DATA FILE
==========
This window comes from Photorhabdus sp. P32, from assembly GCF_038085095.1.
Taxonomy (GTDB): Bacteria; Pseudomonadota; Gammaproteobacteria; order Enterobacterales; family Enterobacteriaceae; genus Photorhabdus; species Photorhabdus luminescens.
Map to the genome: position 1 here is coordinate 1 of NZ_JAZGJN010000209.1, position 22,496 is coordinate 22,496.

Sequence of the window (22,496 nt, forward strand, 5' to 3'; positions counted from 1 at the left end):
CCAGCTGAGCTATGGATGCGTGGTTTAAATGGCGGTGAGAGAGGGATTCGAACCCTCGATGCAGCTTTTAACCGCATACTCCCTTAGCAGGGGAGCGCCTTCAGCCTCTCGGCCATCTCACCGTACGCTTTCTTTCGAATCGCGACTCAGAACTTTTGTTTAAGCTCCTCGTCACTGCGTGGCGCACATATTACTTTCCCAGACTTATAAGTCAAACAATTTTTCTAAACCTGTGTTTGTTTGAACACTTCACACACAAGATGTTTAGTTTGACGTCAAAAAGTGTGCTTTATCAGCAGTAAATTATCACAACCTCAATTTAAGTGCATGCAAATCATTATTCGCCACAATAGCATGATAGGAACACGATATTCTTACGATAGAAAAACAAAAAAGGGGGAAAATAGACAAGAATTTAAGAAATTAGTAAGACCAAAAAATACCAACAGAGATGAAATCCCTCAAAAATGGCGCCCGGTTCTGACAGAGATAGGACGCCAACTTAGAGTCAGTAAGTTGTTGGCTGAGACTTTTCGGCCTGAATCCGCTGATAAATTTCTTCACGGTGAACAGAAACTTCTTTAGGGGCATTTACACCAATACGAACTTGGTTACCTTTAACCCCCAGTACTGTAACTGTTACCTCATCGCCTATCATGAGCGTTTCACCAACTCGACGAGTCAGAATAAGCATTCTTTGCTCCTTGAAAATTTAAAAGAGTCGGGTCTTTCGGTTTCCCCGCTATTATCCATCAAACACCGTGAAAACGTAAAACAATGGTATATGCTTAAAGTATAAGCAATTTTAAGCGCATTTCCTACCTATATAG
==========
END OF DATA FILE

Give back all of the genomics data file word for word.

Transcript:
This window comes from Photorhabdus sp. P32, from assembly GCF_038085095.1.
Taxonomy (GTDB): Bacteria; Pseudomonadota; Gammaproteobacteria; order Enterobacterales; family Enterobacteriaceae; genus Photorhabdus; species Photorhabdus luminescens.
Map to the genome: position 1 here is coordinate 1 of NZ_JAZGJN010000209.1, position 22,496 is coordinate 22,496.

Sequence of the window (22,496 nt, forward strand, 5' to 3'; positions counted from 1 at the left end):
CCAGCTGAGCTATGGATGCGTGGTTTAAATGGCGGTGAGAGAGGGATTCGAACCCTCGATGCAGCTTTTAACCGCATACTCCCTTAGCAGGGGAGCGCCTTCAGCCTCTCGGCCATCTCACCGTACGCTTTCTTTCGAATCGCGACTCAGAACTTTTGTTTAAGCTCCTCGTCACTGCGTGGCGCACATATTACTTTCCCAGACTTATAAGTCAAACAATTTTTCTAAACCTGTGTTTGTTTGAACACTTCACACACAAGATGTTTAGTTTGACGTCAAAAAGTGTGCTTTATCAGCAGTAAATTATCACAACCTCAATTTAAGTGCATGCAAATCATTATTCGCCACAATAGCATGATAGGAACACGATATTCTTACGATAGAAAAACAAAAAAGGGGGAAAATAGACAAGAATTTAAGAAATTAGTAAGACCAAAAAATACCAACAGAGATGAAATCCCTCAAAAATGGCGCCCGGTTCTGACAGAGATAGGACGCCAACTTAGAGTCAGTAAGTTGTTGGCTGAGACTTTTCGGCCTGAATCCGCTGATAAATTTCTTCACGGTGAACAGAAACTTCTTTAGGGGCATTTACACCAATACGAACTTGGTTACCTTTAACCCCCAGTACTGTAACTGTTACCTCATCGCCTATCATGAGCGTTTCACCAACTCGACGAGTCAGAATAAGCATTCTTTGCTCCTTGAAAATTTAAAAGAGTCGGGTCTTTCGGTTTCCCCGCTATTATCCATCAAACACCGTGAAAACGTAAAACAATGGTATATGCTTAAAGTATAAGCAATTTTAAGCGCATTTCCTACCTATATAG